If hundreds of wig, glitter and corset vendors, a family-friendly area with a pint-sized runway and scores of famous glamazons aren’t enough of a draw, here’s a compelling tidbit about this weekend’s DragCon: There will be drag queens in go-karts.
For the first time, there will be actual drag racing, dubbed “RuPaul’s Kart Race,” at DragCon 2019 at the Los Angeles Convention Center.
The three-day event, from Hollywood production house World of Wonder, home of RuPaul’s Drag Race, may have started out as a niche gathering for the LGBTQ community five years ago but it’s grown to become a marketer-heavy mainstream convention with media, big pharma and CPG partners.
Its audience, split evenly between straight and gay attendees and heavy on millennials with a 40% male audience, swelled to 100,000 people for the New York and L.A. versions last year. Numbers are expected to climb this year, starting with the L.A. show, which runs through Sunday. (NYC is scheduled for September).
While beloved television franchises like Star Trek pioneered the fan fest decades ago, it’s a hot trend these days for networks to host their own multi-brand IRL experiences. NBCUniversal’s Bravo just announced BravoCon, set for New York this fall, and true crime-centric Investigation Discovery’s IDcon recently had a sold-out event for amateur sleuths and armchair detectives.
Though we’re living in the screen age, “Consumers are still craving that in-real-life experience to connect directly with their favorite brands and talent and other like-minded individuals,” says Randy Barbato and Fenton Bailey, co-founders, World of Wonder Productions, and the masterminds behind DragCon, which has its roots in “a tribal gathering” that’s evolved into more of a “family reunion,” they say. “It’s a party and a celebration across generations, gender and demographics.”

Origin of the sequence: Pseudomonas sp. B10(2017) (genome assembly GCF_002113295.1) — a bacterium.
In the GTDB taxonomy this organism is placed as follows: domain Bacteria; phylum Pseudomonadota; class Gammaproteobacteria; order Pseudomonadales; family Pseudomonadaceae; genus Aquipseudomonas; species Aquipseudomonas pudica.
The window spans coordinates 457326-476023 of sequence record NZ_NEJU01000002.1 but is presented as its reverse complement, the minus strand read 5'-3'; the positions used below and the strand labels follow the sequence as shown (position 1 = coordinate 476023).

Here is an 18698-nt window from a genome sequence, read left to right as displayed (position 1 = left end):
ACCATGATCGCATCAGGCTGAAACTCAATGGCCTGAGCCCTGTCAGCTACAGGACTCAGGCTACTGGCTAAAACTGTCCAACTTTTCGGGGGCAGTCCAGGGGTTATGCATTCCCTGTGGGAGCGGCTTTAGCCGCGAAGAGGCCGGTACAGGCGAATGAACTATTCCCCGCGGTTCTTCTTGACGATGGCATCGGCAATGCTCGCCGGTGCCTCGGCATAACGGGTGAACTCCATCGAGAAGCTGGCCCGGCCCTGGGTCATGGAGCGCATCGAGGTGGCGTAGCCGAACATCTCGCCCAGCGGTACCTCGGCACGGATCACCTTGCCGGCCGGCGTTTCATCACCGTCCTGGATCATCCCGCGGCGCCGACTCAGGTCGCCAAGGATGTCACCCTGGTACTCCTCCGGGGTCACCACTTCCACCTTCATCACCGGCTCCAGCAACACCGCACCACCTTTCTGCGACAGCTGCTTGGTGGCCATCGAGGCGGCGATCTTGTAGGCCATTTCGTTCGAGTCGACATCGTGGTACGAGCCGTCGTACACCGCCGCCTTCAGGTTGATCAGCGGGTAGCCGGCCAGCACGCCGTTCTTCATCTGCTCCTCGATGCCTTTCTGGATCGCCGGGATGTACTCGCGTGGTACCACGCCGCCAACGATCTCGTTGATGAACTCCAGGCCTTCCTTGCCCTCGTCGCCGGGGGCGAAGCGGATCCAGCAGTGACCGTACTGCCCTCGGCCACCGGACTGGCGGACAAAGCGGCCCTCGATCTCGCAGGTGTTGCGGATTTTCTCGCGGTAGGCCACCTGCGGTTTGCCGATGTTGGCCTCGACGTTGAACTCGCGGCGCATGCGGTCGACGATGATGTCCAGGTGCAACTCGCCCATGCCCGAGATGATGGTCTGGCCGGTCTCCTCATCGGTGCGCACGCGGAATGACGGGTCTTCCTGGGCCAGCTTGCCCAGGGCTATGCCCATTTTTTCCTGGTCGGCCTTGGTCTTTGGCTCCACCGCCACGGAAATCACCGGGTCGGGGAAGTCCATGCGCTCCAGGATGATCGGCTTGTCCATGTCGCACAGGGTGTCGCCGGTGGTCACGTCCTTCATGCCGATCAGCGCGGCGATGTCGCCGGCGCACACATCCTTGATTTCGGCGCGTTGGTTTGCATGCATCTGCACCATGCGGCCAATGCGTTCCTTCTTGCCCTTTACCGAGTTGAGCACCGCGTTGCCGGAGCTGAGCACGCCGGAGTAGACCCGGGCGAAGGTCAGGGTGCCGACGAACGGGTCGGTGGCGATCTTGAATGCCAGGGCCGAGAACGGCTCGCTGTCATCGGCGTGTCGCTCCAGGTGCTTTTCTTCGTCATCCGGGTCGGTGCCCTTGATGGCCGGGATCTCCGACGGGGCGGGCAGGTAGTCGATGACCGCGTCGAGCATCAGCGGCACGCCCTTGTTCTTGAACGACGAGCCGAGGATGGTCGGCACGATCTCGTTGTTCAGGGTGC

Sponsorship spending has grown 170% since DragCon in New York last year, with short-form mobile video platform TikTok, Lyft, Gilead Pharmaceuticals and T-Mobile among the marketers now involved. (World of Wonder hired a brand partnerships executive earlier this year to keep up with and continue to stoke the demand).
Several fast-growing DTC brands will be at DragCon L.A., like Mally Beauty, as well as Sugarpill and Morphe. Some companies will use the floor to debut new products: Anastasia Beverly Hills will roll out its collaboration with Alyssa Edwards, and Trixie Mattel (the “Backwoods Barbie”) will unveil her new cosmetics line.
DragCon, which saw $8 million in merchandise sales last year, is an Instagram dream, no filters necessary. It’s often described as an explosion of eye candy and a sort of Disneyland for adults, presided over by RuPaul himself, who will be DJ-ing from the TikTok main stage, a more elaborately produced area than in past years, the founders say, with performances planned from Nikki Blonsky, Rebecca Black, Allie X and Adore Delano.
TikTok launched a social campaign leading to the event, with giveaways, makeovers and other potential perks for anyone tagging their posts with #ServingRealness, “showing their true selves” and living their best drag lives.
Parents have brought their kids since the early days, Bailey and Barbato say, so two years ago they added a dedicated children’s area, with fashion shows, story hours and arts and crafts.
“Kids love drag queens just the same way they love Marvel superheroes or Disney princesses,” say the execs, who hint that the event may expand beyond its two current cities. “Drag culture resonates across demographics.”